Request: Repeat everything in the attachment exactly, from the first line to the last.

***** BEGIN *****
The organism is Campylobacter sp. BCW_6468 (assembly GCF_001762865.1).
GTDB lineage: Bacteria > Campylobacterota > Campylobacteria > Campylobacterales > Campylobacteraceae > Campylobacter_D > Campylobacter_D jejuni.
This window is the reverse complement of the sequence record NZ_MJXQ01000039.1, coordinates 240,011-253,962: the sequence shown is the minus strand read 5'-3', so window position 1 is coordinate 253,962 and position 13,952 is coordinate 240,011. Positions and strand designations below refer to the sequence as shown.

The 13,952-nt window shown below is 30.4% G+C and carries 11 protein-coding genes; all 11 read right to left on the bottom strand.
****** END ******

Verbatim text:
The organism is Campylobacter sp. BCW_6468 (assembly GCF_001762865.1).
GTDB lineage: Bacteria > Campylobacterota > Campylobacteria > Campylobacterales > Campylobacteraceae > Campylobacter_D > Campylobacter_D jejuni.
This window is the reverse complement of the sequence record NZ_MJXQ01000039.1, coordinates 240,011-253,962: the sequence shown is the minus strand read 5'-3', so window position 1 is coordinate 253,962 and position 13,952 is coordinate 240,011. Positions and strand designations below refer to the sequence as shown.

The 13,952-nt window shown below is 30.4% G+C and carries 11 protein-coding genes; all 11 read right to left on the bottom strand.